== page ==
Almost all of these are bogus, either in whole or in part.
1 - You can apply for as many credit cards as you’d like. You will have to provide an explanation for all recent inquiries (last time I was required to do this I just had to check one box on a form and sign the form). The underwriter may want to verify that you haven’t created any new debt with the new cards. This is more work for the processor, but boohoo, you’re paying a fee to have your mortgage processed.
2 - If your new car payment doesn’t blow up your DTI, get the car if you need one. Make your mortgage company aware of the new payment so they calculate DTI correctly. Also, some people pay cash for cars. Yes, really, not everyone strings out payments on everything they possess.
3 - A job change within the same industry is generally construed as continuous employment. New job may require an offer letter/other additional paperwork, but it won’t disqualify you for the mortgage.
4 - As long as the account has no balance (which it shouldn’t) and you aren’t carrying substantial balances on other cards (which you shouldn’t), close credit cards if you want to. Your average age of accounts will not be impacted because AAoA includes closed accounts.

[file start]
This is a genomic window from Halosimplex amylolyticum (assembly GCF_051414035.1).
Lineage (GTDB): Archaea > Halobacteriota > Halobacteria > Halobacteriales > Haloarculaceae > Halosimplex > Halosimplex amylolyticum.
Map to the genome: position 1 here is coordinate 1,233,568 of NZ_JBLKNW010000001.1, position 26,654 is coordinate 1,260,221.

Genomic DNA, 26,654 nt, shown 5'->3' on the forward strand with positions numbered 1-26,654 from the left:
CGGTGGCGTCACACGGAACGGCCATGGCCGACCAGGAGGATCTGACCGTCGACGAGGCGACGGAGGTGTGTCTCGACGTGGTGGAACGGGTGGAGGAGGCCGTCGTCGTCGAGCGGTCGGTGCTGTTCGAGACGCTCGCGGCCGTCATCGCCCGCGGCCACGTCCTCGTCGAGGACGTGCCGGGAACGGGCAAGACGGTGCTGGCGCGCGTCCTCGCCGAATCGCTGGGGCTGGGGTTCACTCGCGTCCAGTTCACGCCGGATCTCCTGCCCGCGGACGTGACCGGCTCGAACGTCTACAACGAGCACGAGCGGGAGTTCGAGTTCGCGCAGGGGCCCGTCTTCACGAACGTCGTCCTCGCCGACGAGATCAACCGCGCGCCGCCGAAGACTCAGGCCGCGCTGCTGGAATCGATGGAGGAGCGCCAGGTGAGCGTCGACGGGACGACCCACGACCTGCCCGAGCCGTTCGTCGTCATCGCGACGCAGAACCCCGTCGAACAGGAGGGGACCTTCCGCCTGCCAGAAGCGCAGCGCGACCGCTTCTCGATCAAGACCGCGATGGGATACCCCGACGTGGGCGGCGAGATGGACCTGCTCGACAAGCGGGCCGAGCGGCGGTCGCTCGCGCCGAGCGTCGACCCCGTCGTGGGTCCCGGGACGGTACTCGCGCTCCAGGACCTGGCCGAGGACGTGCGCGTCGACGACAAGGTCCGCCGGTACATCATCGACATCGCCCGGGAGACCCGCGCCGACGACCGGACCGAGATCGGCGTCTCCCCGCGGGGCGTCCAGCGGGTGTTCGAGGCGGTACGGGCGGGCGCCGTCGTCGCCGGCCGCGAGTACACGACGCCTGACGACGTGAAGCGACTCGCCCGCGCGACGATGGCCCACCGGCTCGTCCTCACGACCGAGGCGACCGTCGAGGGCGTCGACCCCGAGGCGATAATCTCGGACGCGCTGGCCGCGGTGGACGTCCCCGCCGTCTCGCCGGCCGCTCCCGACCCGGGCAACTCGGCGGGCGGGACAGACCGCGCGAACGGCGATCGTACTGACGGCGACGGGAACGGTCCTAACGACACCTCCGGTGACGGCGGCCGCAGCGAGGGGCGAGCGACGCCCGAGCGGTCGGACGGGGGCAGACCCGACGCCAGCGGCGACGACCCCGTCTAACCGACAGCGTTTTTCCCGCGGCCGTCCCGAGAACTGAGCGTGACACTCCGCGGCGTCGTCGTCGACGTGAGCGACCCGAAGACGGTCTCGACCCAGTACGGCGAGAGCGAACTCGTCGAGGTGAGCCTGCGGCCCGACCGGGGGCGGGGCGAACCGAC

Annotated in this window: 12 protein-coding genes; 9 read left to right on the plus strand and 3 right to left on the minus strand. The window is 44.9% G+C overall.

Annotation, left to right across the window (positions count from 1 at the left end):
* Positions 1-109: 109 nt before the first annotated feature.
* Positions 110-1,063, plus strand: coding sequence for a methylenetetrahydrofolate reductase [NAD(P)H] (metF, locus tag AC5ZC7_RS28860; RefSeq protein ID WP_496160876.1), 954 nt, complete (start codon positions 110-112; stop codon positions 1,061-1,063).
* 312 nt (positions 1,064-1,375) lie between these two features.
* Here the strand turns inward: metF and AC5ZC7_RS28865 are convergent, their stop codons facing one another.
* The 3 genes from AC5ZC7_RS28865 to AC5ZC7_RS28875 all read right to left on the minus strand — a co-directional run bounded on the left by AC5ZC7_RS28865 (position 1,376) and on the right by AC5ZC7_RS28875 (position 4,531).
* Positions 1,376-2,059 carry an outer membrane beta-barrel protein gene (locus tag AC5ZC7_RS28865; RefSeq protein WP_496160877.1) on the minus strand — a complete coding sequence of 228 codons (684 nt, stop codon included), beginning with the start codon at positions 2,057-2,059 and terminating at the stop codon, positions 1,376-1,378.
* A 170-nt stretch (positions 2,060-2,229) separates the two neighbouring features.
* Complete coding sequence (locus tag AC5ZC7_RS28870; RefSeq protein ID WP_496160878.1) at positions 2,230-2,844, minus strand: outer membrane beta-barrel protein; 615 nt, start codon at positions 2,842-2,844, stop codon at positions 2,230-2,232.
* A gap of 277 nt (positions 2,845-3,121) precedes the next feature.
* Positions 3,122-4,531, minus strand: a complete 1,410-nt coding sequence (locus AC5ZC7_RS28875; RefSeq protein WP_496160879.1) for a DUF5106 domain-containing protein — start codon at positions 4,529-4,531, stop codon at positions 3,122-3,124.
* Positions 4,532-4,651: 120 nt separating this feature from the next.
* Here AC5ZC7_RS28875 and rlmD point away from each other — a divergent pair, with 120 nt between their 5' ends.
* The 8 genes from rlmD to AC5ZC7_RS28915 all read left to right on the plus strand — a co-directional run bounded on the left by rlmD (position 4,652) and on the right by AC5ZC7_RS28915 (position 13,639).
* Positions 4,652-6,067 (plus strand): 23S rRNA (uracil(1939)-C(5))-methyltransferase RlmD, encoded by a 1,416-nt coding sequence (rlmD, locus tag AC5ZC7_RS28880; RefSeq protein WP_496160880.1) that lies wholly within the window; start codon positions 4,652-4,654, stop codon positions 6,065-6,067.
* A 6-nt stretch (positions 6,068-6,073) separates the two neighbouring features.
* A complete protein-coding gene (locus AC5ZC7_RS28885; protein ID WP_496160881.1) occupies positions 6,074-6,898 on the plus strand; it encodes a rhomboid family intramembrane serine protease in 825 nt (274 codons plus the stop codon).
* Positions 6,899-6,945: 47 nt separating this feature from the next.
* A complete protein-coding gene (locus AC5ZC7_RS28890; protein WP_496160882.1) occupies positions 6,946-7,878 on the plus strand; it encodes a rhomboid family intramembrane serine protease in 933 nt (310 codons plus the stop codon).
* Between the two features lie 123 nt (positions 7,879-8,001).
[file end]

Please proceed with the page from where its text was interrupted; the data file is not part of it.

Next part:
5 - Buy all the furniture you want. If you must finance it, just make sure the new payment doesn’t blow up your DTI. If you are one sofa payment away from blowing up your DTI, you are in too fragile a position to buy a house.
6 - You can spend all the savings you want if you have sufficient reserves. If you don’t have sufficient reserves you are in too fragile a position to buy a house.
7 - You can move money around all you want. You can take a pile of $100 bills and bury them in the yard, or douse them with lighter fluid and drop a match. The only transfers you have to document are for the accounts that hold the required reserves. You don’t have to declare every account or every shoebox full of money on a mortgage application; in fact, over-disclosing just means you have to produce more paperwork.